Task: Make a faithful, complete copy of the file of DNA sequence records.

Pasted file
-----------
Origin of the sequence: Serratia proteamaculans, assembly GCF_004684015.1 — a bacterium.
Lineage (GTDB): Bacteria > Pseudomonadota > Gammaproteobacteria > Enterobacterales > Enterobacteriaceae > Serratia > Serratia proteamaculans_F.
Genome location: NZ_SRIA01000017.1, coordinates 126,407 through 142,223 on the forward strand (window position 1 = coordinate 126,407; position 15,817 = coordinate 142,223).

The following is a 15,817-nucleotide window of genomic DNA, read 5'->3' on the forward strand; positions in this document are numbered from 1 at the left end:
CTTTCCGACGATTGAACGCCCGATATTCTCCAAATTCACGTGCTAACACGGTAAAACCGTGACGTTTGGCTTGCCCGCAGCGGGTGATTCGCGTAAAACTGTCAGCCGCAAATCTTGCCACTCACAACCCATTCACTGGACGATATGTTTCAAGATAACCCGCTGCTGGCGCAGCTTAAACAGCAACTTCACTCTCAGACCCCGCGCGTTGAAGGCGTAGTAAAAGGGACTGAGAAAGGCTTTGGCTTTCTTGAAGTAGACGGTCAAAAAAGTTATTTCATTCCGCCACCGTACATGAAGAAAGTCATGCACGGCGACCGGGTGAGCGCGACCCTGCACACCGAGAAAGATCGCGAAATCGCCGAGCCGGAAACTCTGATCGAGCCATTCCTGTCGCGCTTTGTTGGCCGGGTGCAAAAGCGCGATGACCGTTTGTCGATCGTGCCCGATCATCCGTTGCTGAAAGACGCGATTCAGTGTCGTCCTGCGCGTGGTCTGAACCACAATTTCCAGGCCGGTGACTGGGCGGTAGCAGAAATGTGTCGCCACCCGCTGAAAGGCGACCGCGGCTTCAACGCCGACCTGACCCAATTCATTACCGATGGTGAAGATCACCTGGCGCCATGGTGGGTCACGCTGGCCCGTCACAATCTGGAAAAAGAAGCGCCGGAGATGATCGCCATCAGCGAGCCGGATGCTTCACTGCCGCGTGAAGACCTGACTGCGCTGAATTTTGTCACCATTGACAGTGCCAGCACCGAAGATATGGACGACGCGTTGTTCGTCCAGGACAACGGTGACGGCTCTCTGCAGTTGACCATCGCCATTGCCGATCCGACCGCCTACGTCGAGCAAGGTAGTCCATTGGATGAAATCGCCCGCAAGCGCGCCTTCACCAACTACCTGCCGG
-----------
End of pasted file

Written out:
Origin of the sequence: Serratia proteamaculans, assembly GCF_004684015.1 — a bacterium.
Lineage (GTDB): Bacteria > Pseudomonadota > Gammaproteobacteria > Enterobacterales > Enterobacteriaceae > Serratia > Serratia proteamaculans_F.
Genome location: NZ_SRIA01000017.1, coordinates 126,407 through 142,223 on the forward strand (window position 1 = coordinate 126,407; position 15,817 = coordinate 142,223).

The following is a 15,817-nucleotide window of genomic DNA, read 5'->3' on the forward strand; positions in this document are numbered from 1 at the left end:
CTTTCCGACGATTGAACGCCCGATATTCTCCAAATTCACGTGCTAACACGGTAAAACCGTGACGTTTGGCTTGCCCGCAGCGGGTGATTCGCGTAAAACTGTCAGCCGCAAATCTTGCCACTCACAACCCATTCACTGGACGATATGTTTCAAGATAACCCGCTGCTGGCGCAGCTTAAACAGCAACTTCACTCTCAGACCCCGCGCGTTGAAGGCGTAGTAAAAGGGACTGAGAAAGGCTTTGGCTTTCTTGAAGTAGACGGTCAAAAAAGTTATTTCATTCCGCCACCGTACATGAAGAAAGTCATGCACGGCGACCGGGTGAGCGCGACCCTGCACACCGAGAAAGATCGCGAAATCGCCGAGCCGGAAACTCTGATCGAGCCATTCCTGTCGCGCTTTGTTGGCCGGGTGCAAAAGCGCGATGACCGTTTGTCGATCGTGCCCGATCATCCGTTGCTGAAAGACGCGATTCAGTGTCGTCCTGCGCGTGGTCTGAACCACAATTTCCAGGCCGGTGACTGGGCGGTAGCAGAAATGTGTCGCCACCCGCTGAAAGGCGACCGCGGCTTCAACGCCGACCTGACCCAATTCATTACCGATGGTGAAGATCACCTGGCGCCATGGTGGGTCACGCTGGCCCGTCACAATCTGGAAAAAGAAGCGCCGGAGATGATCGCCATCAGCGAGCCGGATGCTTCACTGCCGCGTGAAGACCTGACTGCGCTGAATTTTGTCACCATTGACAGTGCCAGCACCGAAGATATGGACGACGCGTTGTTCGTCCAGGACAACGGTGACGGCTCTCTGCAGTTGACCATCGCCATTGCCGATCCGACCGCCTACGTCGAGCAAGGTAGTCCATTGGATGAAATCGCCCGCAAGCGCGCCTTCACCAACTACCTGCCGG